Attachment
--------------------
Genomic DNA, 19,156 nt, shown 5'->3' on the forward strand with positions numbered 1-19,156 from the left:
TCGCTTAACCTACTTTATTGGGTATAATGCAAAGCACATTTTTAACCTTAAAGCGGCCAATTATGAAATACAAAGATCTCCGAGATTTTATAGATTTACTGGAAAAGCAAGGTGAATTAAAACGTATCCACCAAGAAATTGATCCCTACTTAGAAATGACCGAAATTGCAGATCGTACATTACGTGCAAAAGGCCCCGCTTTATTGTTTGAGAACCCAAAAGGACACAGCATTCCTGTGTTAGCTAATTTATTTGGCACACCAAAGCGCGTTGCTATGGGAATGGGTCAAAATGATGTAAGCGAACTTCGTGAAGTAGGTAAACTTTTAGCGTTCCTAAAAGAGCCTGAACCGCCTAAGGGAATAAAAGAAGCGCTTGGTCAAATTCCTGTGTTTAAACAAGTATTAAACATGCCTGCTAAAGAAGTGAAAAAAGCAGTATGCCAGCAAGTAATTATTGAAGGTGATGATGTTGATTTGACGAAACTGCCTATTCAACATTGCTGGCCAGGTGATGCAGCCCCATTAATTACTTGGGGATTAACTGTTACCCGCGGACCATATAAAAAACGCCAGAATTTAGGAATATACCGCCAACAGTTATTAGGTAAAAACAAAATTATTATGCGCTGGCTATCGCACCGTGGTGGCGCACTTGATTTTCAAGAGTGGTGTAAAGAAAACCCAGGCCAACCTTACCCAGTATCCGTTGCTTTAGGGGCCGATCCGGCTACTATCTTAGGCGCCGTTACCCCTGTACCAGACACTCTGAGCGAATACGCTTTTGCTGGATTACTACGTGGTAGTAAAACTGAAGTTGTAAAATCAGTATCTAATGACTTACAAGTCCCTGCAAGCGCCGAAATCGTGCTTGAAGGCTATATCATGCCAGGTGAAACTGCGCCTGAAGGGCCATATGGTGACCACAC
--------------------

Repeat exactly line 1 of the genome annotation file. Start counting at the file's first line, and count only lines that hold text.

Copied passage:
Genomic DNA, 19,156 nt, shown 5'->3' on the forward strand with positions numbered 1-19,156 from the left: